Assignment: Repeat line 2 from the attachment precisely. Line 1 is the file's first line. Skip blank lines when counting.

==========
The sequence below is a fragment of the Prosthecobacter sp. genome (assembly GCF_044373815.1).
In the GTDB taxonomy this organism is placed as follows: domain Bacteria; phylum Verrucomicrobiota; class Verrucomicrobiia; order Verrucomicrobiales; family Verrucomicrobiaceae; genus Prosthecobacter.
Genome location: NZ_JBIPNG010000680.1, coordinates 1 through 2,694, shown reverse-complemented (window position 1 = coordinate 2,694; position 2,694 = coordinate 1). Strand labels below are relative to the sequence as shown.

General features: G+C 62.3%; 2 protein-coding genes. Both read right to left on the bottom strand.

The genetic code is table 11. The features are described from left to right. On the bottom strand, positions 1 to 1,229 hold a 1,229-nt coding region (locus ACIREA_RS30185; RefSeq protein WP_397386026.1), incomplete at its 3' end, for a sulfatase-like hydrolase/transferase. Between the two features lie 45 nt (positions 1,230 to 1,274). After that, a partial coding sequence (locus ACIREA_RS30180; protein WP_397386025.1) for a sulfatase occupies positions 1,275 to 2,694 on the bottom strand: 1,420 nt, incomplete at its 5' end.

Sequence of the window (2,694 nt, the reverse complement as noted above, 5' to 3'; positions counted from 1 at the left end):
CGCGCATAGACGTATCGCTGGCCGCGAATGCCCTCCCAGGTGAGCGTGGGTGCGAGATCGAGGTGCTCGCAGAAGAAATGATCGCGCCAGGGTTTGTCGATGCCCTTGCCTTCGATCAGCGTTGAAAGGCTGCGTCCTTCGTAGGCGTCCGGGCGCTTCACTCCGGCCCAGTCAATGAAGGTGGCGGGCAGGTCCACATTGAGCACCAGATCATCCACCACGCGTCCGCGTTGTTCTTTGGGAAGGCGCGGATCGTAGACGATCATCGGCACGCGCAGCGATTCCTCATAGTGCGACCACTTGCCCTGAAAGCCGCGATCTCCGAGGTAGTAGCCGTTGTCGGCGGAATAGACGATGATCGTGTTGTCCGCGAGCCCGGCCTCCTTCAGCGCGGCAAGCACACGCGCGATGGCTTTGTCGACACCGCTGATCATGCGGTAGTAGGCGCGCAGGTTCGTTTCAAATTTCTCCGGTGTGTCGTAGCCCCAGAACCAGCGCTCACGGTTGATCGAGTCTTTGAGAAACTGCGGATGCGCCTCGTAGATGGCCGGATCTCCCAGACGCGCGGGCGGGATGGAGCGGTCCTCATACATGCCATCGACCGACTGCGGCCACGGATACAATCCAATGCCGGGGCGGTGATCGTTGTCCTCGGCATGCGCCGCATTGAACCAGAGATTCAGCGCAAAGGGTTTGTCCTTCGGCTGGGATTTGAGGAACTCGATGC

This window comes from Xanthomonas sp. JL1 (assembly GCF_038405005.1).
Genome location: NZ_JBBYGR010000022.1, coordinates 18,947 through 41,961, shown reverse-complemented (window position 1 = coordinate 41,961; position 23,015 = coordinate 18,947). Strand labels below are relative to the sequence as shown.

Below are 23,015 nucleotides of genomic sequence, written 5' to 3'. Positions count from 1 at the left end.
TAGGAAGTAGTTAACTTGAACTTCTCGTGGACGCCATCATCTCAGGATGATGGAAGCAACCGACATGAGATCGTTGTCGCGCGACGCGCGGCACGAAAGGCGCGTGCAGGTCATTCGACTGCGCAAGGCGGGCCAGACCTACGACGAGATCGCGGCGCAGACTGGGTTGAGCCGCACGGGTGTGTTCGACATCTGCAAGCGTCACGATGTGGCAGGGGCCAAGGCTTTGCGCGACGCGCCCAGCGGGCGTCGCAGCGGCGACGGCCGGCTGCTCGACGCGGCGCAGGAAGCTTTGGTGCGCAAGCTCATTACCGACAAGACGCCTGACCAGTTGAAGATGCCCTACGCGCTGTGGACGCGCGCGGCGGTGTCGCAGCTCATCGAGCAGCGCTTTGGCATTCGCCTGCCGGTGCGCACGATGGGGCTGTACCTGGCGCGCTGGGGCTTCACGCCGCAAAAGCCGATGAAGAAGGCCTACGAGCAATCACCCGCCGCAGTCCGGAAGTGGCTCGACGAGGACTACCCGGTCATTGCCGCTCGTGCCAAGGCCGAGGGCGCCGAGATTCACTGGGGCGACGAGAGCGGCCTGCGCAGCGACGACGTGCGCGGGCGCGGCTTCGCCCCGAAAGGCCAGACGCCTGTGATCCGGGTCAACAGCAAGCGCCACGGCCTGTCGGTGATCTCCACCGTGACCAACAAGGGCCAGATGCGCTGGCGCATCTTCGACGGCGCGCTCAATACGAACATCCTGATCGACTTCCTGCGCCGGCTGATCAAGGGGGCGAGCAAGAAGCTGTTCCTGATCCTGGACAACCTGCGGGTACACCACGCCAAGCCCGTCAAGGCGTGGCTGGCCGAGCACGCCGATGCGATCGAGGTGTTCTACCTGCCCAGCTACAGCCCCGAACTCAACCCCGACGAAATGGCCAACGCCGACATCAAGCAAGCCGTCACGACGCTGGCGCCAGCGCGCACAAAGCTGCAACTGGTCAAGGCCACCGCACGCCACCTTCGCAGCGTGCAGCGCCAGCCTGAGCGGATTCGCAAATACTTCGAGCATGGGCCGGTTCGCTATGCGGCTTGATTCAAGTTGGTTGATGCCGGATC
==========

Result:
In the GTDB taxonomy this organism is placed as follows: domain Bacteria; phylum Verrucomicrobiota; class Verrucomicrobiia; order Verrucomicrobiales; family Verrucomicrobiaceae; genus Prosthecobacter.